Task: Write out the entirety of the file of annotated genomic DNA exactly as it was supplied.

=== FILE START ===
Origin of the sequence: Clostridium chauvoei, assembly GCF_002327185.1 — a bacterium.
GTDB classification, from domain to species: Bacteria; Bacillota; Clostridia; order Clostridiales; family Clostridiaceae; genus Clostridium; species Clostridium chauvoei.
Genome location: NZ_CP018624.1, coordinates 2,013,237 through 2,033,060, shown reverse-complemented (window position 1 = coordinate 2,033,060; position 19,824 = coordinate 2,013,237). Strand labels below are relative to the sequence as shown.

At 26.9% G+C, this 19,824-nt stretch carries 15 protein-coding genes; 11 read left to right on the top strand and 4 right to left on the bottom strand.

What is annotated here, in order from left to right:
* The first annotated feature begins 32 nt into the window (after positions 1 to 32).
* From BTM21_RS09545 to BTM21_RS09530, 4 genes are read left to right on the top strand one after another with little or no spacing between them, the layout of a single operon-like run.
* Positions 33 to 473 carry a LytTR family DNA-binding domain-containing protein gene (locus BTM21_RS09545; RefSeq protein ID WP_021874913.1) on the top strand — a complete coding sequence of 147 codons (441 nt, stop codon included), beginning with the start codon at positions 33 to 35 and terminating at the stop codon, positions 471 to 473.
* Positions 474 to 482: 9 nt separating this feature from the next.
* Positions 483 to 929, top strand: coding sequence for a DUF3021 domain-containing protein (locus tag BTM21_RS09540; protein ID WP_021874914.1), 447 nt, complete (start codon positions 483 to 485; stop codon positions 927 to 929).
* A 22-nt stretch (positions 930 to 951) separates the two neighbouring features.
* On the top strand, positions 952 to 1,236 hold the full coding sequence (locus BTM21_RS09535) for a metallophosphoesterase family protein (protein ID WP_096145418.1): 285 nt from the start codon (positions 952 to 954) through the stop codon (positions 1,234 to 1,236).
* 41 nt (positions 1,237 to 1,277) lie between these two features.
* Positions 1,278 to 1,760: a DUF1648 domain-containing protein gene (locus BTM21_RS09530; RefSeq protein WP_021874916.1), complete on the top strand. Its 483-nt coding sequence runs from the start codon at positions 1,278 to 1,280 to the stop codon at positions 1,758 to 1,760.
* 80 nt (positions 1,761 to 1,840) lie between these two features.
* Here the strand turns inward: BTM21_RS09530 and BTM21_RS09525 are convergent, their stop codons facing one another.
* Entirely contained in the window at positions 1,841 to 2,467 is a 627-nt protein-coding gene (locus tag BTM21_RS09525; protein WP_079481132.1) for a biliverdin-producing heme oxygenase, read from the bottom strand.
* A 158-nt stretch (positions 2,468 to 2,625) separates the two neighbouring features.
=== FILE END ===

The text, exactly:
Origin of the sequence: Clostridium chauvoei, assembly GCF_002327185.1 — a bacterium.
GTDB classification, from domain to species: Bacteria; Bacillota; Clostridia; order Clostridiales; family Clostridiaceae; genus Clostridium; species Clostridium chauvoei.
Genome location: NZ_CP018624.1, coordinates 2,013,237 through 2,033,060, shown reverse-complemented (window position 1 = coordinate 2,033,060; position 19,824 = coordinate 2,013,237). Strand labels below are relative to the sequence as shown.

At 26.9% G+C, this 19,824-nt stretch carries 15 protein-coding genes; 11 read left to right on the top strand and 4 right to left on the bottom strand.

What is annotated here, in order from left to right:
* The first annotated feature begins 32 nt into the window (after positions 1 to 32).
* From BTM21_RS09545 to BTM21_RS09530, 4 genes are read left to right on the top strand one after another with little or no spacing between them, the layout of a single operon-like run.
* Positions 33 to 473 carry a LytTR family DNA-binding domain-containing protein gene (locus BTM21_RS09545; RefSeq protein ID WP_021874913.1) on the top strand — a complete coding sequence of 147 codons (441 nt, stop codon included), beginning with the start codon at positions 33 to 35 and terminating at the stop codon, positions 471 to 473.
* Positions 474 to 482: 9 nt separating this feature from the next.
* Positions 483 to 929, top strand: coding sequence for a DUF3021 domain-containing protein (locus tag BTM21_RS09540; protein ID WP_021874914.1), 447 nt, complete (start codon positions 483 to 485; stop codon positions 927 to 929).
* A 22-nt stretch (positions 930 to 951) separates the two neighbouring features.
* On the top strand, positions 952 to 1,236 hold the full coding sequence (locus BTM21_RS09535) for a metallophosphoesterase family protein (protein ID WP_096145418.1): 285 nt from the start codon (positions 952 to 954) through the stop codon (positions 1,234 to 1,236).
* 41 nt (positions 1,237 to 1,277) lie between these two features.
* Positions 1,278 to 1,760: a DUF1648 domain-containing protein gene (locus BTM21_RS09530; RefSeq protein WP_021874916.1), complete on the top strand. Its 483-nt coding sequence runs from the start codon at positions 1,278 to 1,280 to the stop codon at positions 1,758 to 1,760.
* 80 nt (positions 1,761 to 1,840) lie between these two features.
* Here the strand turns inward: BTM21_RS09530 and BTM21_RS09525 are convergent, their stop codons facing one another.
* Entirely contained in the window at positions 1,841 to 2,467 is a 627-nt protein-coding gene (locus tag BTM21_RS09525; protein WP_079481132.1) for a biliverdin-producing heme oxygenase, read from the bottom strand.
* A 158-nt stretch (positions 2,468 to 2,625) separates the two neighbouring features.